In the lead up to Victoria passing birth certificate reform last month, I attended a number of rallies with other members of the trans and gender diverse community.

We rallied in solidarity to show our support for the amendments to the Births, Deaths and Marriages Registration Act.

One of those rallies stands out in particular. It was a Sunday afternoon and over a hundred of us had huddled onto the steps of Parliament.


The weather was horrible. Half a dozen speakers gathered to spread messages of triumph, resilience and hope. I remember huddling with some people I had just met, one umbrella between four of us, shivering in tandem.

As the winds got stronger and the rain came down, people could have been forgiven for leaving but not a single person did.

I remember thinking, “this is what it means to be queer.”

A hundred  people braving the weather to stand and fight for a common cause. This is what it means to belong to a community.

When I heard the legislation had passed the Upper House, I thought to myself “finally.” Passing this legislation felt like a relief. Well at first it did.

During the so-called birth certificate debate I was sceptical about how effective this reform would be in changing social attitudes. I was worried that in practise nothing would change, that gender-based discrimination would continue, and that TERF voices would continue to have a soap box.

If I want to join an all-girls gym the staff could still try to refuse me membership because under the law in Victoria they are legally allowed to discriminate based on sex.

How many people walk around with their birth certificate in their back pocket?

So I’m still subject to discrimination if my birth certificate says female because I won’t always have it on me.

I believe very strongly that achieving birth certificate reform was vital and absolutely necessary for some people.

For older trans people who have been fighting for legal recognition for decades, for other trans people who can’t afford surgery or simply don’t want it and for non-binary and gender non-confirming people this is huge.

For younger trans people who are still in school this reform is important because your birth certificate is often your only form of legal documentation. Before now, when you enrolled in a new school you had to out yourself, if you applied for a job at fifteen you had to out yourself, and if you applied for a learners permit you had to out yourself.

I never had to go through that because I transitioned at nineteen. These reforms will benefit young trans people immensely, as they will no longer have to out themselves to strangers in order to engage with society in a positive way.

For older trans people these reforms may signify the end of your fight, they may have been the final step in your journey to get you wear you are now,  and I commend you for that. Without your fight we may never had gotten here.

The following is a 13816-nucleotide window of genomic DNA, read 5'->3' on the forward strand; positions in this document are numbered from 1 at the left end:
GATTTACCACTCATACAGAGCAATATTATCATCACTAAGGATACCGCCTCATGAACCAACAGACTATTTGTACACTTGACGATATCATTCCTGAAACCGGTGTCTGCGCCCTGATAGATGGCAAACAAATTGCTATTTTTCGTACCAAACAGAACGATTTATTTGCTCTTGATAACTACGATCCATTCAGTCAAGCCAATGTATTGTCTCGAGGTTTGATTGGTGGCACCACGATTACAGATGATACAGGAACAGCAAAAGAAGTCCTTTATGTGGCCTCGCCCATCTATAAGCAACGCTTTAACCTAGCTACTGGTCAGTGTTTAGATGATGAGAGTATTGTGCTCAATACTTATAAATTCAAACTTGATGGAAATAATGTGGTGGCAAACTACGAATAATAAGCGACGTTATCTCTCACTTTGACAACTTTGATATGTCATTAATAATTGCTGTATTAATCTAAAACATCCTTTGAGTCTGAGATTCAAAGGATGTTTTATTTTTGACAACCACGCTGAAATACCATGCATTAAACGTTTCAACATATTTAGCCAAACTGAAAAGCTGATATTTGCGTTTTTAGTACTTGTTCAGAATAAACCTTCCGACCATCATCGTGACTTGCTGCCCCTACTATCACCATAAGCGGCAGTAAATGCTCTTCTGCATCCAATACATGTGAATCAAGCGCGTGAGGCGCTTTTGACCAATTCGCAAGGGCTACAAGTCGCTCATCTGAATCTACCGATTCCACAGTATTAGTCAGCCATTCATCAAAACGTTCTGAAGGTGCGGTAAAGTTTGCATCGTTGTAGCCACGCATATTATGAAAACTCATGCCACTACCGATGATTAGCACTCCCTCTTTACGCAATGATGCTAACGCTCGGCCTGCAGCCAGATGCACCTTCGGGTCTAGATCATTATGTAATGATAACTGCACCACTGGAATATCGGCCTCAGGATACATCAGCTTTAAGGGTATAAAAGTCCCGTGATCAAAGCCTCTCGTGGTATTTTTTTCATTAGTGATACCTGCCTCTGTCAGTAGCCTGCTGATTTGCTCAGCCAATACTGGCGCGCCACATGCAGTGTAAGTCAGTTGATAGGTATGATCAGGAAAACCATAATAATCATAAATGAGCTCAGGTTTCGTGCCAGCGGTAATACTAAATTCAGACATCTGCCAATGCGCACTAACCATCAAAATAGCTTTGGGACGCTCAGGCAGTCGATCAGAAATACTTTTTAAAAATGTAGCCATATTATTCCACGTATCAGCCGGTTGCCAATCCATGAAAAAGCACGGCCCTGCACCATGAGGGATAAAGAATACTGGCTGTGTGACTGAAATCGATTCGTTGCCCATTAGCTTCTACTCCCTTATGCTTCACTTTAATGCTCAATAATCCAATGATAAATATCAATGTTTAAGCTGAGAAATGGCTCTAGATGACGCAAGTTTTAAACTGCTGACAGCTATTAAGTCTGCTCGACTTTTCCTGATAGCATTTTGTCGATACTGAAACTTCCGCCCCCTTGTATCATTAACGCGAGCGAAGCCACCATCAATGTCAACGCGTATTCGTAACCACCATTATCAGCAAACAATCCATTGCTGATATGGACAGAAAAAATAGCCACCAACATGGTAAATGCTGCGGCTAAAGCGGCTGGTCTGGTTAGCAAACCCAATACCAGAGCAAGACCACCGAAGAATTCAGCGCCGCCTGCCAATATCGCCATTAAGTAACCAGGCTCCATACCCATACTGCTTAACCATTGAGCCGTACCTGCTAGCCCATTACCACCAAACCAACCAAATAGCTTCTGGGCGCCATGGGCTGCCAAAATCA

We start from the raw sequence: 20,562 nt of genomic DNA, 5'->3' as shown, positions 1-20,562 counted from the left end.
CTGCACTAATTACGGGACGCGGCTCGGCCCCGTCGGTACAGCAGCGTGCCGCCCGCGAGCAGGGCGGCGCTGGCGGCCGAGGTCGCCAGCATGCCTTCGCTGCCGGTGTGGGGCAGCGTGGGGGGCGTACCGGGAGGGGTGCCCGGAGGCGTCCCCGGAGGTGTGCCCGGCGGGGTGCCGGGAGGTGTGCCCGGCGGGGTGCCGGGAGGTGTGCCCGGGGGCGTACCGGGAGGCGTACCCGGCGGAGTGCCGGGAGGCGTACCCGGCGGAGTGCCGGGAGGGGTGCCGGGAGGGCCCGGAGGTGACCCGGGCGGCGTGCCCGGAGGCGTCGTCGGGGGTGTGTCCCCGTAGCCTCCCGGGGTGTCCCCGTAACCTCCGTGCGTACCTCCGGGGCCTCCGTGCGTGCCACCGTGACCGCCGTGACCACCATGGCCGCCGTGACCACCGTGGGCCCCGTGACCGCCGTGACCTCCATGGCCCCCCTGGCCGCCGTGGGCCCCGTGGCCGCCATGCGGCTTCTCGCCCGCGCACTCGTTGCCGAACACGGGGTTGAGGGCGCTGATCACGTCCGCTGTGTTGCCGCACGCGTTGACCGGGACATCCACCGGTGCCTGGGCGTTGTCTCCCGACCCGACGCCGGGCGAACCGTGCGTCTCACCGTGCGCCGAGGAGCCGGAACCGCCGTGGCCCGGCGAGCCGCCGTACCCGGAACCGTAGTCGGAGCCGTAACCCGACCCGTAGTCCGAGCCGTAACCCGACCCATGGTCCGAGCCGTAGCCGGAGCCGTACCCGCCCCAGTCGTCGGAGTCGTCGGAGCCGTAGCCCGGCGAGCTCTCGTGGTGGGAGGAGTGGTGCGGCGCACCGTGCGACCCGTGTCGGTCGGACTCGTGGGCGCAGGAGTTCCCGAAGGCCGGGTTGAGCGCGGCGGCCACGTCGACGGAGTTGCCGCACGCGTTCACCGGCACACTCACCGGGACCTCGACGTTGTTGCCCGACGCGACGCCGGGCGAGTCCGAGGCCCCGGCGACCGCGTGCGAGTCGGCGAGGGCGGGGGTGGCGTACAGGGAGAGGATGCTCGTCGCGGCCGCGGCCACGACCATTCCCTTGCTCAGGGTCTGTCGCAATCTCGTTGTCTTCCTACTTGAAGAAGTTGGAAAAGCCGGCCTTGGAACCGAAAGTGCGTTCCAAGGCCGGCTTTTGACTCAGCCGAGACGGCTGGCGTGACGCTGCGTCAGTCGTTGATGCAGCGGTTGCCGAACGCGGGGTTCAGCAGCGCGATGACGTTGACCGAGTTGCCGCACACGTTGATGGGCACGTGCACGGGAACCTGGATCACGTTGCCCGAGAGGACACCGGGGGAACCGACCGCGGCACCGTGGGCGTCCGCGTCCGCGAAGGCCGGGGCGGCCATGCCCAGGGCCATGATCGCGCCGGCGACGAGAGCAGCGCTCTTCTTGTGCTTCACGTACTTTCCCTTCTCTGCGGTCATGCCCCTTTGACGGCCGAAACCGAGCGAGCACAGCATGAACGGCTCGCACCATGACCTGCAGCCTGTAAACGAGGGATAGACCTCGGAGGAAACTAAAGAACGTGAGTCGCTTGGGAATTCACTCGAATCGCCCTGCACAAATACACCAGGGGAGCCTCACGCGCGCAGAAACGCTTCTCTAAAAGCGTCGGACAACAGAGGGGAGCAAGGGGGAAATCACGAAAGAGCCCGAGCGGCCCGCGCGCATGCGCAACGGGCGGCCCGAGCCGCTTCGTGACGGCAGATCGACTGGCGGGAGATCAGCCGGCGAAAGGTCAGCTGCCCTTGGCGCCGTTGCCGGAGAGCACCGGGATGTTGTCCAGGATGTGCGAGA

For me though, this reform changes practically nothing about my life. It does mean an acceptance by the Government of our right to self-determination and self-identification. But it would be ignorant to think that just because the Government says something then everyone will accept it.

It doesn’t strengthen anti-discrimination protections for trans and gender diverse people like Tasmania’s laws do. For me my fight it just beginning.

The marriage equality campaign in 2017 brought out the best in the queer community as well as the worst in the conservative opposition. Many arguments against marriage equality focused on “radical gender ideology” and had a strong focus on children and anti-trans sentiments. In 2019 it has become obvious those sentiments have only gotten stronger and are reaching a more widespread audience.

I attended a protest at my university because anti-trans academics had been given permission to use the university’s facilities to preach anti-trans hate and spread radical gender propaganda. The following week two buildings I use on campus were plastered with anti-trans hate, with stickers in the women’s bathrooms calling trans women like me “predators” and “paedophiles.”

No legislative reform will change that there are people in this world that don’t want trans people to exist.

For me, my fight ends when I can use a public restroom without fear. My fight ends when anti-trans slurs are removed from the vernacular.

My fight ends when trans people are afforded all the same rights as their cis counterparts. My fight ends when I no longer have to use my old name to navigate government bureaucracy.

My fight ends when the next generation of trans and gender diverse kids can express their true gender without prejudice from society.

My fight ends when true equality is reached.

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